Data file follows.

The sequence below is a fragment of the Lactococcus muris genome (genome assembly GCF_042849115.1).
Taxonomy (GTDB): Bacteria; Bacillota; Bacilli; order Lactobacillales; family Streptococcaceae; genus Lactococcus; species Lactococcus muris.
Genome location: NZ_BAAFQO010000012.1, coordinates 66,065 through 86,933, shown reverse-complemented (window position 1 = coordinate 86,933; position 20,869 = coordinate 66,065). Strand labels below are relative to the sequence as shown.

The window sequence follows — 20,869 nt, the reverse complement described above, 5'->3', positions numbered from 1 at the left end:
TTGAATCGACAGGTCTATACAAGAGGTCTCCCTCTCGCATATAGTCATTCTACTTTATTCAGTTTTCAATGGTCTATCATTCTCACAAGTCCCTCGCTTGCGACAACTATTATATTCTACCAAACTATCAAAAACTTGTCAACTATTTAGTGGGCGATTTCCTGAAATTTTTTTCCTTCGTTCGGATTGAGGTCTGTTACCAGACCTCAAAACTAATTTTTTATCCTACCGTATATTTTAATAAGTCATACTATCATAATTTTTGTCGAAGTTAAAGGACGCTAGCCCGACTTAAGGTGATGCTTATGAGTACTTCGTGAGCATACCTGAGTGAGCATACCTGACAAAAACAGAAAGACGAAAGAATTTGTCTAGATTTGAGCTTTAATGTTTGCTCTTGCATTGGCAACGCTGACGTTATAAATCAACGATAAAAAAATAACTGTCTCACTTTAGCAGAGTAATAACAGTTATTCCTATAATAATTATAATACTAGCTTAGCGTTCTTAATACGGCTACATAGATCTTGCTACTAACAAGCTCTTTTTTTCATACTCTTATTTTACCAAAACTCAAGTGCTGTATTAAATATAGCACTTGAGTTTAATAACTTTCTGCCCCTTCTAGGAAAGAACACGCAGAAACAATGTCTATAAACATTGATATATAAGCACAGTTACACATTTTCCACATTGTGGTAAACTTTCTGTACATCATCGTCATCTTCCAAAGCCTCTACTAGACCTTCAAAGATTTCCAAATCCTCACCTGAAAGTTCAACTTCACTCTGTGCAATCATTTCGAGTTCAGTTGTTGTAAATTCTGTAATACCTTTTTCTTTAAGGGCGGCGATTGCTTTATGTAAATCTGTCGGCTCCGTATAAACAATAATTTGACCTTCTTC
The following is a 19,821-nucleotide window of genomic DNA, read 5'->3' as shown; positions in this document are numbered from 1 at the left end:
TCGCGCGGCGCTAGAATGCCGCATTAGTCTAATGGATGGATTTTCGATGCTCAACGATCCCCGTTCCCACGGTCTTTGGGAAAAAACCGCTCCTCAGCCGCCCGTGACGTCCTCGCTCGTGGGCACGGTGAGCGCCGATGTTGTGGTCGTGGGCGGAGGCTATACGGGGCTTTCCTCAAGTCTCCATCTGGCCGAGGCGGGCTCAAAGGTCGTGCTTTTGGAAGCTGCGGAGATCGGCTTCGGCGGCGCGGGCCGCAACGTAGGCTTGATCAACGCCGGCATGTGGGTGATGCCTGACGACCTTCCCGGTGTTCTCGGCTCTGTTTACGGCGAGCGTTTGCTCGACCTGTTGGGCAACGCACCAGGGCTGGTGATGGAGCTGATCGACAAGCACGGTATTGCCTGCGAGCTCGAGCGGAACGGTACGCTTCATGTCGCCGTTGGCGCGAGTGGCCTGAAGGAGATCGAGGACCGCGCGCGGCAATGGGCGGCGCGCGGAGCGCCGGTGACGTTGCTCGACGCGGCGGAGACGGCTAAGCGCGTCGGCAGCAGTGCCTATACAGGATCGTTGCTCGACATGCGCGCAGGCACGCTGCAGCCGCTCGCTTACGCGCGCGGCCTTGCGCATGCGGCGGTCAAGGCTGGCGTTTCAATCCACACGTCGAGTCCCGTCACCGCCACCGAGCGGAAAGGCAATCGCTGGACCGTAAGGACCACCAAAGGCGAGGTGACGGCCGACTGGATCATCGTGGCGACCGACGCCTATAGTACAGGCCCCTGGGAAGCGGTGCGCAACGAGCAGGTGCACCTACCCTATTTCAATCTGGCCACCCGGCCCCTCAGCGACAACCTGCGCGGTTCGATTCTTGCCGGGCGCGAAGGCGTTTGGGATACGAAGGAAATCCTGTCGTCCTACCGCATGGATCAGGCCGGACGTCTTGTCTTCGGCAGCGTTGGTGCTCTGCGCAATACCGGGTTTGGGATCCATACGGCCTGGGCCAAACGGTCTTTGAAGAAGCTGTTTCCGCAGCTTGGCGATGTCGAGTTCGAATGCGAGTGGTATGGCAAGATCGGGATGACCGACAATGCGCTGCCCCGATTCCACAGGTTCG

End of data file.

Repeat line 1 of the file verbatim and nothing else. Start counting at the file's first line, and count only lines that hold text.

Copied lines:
The sequence below is a fragment of the Lactococcus muris genome (genome assembly GCF_042849115.1).